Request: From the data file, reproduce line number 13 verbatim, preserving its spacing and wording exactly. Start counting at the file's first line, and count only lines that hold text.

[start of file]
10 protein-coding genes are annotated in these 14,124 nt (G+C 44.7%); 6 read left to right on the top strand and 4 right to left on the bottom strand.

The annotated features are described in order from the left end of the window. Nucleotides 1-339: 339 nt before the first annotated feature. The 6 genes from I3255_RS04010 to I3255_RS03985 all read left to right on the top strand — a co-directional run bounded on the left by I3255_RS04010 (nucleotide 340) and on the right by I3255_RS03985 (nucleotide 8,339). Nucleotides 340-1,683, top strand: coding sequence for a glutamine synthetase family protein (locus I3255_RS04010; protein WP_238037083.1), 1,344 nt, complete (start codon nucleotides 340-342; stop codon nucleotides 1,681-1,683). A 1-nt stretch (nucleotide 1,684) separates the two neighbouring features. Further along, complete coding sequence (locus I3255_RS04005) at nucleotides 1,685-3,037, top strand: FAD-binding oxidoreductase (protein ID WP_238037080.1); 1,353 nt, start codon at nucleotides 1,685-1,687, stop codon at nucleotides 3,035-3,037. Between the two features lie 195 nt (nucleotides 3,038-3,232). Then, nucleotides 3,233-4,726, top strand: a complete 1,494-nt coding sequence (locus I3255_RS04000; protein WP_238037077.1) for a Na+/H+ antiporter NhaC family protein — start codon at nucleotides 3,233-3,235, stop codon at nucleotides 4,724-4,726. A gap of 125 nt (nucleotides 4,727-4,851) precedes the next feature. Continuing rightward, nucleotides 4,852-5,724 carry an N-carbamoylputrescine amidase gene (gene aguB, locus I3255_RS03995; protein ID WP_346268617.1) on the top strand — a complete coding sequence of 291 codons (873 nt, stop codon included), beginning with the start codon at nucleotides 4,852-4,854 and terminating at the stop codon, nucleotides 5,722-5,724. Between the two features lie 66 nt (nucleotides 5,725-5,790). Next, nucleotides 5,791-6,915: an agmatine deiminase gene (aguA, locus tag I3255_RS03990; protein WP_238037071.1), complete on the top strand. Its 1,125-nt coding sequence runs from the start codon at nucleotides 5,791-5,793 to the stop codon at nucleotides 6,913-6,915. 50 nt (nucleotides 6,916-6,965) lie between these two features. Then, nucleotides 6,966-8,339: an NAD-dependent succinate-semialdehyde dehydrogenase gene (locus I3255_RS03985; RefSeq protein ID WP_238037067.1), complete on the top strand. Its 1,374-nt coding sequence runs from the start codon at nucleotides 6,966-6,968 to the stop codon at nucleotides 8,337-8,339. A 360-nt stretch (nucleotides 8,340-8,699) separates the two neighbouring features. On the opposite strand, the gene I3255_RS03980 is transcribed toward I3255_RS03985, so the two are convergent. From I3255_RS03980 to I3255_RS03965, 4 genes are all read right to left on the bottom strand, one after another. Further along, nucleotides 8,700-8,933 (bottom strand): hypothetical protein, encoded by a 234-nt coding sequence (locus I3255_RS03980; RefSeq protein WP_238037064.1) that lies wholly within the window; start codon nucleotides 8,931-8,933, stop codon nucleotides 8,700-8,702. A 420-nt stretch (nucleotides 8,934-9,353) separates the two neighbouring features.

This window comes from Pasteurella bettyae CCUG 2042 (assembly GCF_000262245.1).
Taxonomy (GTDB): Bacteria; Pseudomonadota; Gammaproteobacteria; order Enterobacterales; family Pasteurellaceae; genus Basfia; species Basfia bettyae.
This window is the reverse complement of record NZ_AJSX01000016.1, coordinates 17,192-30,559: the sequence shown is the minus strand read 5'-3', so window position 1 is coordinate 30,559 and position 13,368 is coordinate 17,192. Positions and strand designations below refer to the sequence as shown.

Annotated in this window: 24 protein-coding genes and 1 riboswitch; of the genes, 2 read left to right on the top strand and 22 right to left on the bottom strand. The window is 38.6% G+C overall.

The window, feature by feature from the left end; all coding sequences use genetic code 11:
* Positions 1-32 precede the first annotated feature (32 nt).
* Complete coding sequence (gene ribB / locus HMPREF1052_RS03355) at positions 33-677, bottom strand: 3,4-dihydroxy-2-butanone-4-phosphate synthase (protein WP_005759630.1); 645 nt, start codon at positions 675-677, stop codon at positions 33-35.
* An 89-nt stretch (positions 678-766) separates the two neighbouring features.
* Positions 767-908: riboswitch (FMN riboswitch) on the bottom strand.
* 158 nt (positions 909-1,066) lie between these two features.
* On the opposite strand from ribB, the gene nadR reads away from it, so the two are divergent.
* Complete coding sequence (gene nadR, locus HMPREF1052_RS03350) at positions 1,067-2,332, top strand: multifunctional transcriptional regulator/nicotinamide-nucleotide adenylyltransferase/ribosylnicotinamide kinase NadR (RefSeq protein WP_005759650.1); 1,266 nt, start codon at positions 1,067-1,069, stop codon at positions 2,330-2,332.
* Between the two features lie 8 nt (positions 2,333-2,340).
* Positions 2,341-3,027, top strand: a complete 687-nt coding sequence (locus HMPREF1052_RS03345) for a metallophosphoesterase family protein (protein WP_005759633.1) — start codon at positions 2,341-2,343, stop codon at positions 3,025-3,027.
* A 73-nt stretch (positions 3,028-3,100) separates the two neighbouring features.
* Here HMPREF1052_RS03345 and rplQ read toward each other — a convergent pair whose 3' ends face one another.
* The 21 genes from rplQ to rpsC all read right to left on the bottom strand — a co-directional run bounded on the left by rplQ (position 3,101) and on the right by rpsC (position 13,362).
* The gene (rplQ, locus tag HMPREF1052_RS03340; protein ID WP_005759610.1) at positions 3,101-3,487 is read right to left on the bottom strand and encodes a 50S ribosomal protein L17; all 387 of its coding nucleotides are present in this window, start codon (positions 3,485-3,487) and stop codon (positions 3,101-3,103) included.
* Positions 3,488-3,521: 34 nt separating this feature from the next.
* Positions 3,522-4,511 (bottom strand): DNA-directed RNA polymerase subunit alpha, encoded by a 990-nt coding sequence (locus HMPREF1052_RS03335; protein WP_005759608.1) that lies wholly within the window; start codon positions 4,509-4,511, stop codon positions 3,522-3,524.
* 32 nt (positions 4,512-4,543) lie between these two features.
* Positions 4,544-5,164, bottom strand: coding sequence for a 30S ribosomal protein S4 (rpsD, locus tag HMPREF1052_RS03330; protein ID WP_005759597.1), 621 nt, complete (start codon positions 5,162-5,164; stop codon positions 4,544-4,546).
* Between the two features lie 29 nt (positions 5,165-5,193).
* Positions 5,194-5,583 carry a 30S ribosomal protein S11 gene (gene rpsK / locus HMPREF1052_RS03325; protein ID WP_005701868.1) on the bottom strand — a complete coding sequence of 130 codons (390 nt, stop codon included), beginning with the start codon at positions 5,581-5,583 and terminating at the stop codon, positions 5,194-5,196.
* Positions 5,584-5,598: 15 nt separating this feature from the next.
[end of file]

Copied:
* On the opposite strand from ribB, the gene nadR reads away from it, so the two are divergent.